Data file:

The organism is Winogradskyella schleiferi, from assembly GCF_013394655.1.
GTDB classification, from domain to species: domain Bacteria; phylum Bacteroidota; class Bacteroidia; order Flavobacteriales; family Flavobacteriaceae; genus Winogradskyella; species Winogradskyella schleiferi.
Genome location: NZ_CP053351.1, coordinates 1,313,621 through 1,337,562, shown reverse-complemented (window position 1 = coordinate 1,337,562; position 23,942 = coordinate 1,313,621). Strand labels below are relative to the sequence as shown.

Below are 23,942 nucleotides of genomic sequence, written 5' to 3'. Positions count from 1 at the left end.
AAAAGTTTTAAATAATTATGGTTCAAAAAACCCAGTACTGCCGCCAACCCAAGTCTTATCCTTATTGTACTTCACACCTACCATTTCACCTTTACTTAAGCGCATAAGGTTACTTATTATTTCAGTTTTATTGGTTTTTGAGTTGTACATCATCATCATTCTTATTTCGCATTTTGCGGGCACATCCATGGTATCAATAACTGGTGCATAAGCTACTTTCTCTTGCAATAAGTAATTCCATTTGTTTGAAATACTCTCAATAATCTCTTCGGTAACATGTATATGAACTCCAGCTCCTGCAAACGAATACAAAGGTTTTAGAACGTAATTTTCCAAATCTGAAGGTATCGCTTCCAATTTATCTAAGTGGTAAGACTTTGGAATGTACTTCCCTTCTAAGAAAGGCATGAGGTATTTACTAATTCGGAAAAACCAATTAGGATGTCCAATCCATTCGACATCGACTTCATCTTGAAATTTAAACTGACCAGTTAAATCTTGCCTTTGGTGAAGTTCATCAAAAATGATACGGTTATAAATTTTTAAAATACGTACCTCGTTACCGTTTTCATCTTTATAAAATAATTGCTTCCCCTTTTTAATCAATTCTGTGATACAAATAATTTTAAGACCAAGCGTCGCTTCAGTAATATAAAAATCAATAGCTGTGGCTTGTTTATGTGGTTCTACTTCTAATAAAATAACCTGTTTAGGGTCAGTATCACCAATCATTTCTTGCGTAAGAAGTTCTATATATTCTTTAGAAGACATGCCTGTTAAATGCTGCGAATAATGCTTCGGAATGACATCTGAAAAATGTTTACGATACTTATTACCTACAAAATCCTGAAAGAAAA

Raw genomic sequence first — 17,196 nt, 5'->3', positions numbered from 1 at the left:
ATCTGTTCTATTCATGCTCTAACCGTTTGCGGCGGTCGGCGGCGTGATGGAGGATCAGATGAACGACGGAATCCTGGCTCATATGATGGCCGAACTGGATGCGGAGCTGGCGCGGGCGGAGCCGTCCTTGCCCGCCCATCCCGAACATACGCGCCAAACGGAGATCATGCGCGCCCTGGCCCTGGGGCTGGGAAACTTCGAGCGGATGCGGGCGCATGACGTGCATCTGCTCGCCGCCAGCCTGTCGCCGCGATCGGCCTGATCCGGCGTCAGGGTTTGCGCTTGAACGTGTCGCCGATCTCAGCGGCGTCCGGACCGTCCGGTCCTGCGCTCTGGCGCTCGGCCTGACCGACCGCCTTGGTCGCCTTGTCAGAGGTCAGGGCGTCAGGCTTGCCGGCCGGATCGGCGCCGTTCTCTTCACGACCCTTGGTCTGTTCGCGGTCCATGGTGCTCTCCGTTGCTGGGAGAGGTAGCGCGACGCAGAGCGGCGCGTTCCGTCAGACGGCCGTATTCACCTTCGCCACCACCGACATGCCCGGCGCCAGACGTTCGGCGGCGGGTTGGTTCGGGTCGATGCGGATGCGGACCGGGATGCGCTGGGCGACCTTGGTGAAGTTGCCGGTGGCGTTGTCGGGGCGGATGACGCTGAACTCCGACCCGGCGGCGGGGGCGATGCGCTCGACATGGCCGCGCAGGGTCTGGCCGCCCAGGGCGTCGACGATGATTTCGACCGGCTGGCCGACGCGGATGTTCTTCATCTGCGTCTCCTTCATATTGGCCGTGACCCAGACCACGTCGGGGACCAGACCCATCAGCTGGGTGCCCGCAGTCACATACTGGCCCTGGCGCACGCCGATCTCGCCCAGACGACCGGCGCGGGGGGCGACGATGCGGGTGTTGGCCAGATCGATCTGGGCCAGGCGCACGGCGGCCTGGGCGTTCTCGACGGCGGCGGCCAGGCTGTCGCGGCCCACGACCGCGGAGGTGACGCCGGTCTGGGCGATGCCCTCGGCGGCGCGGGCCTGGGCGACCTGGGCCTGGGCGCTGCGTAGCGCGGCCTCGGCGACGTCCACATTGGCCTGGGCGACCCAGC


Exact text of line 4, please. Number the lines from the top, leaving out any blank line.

Below are 23,942 nucleotides of genomic sequence, written 5' to 3'. Positions count from 1 at the left end.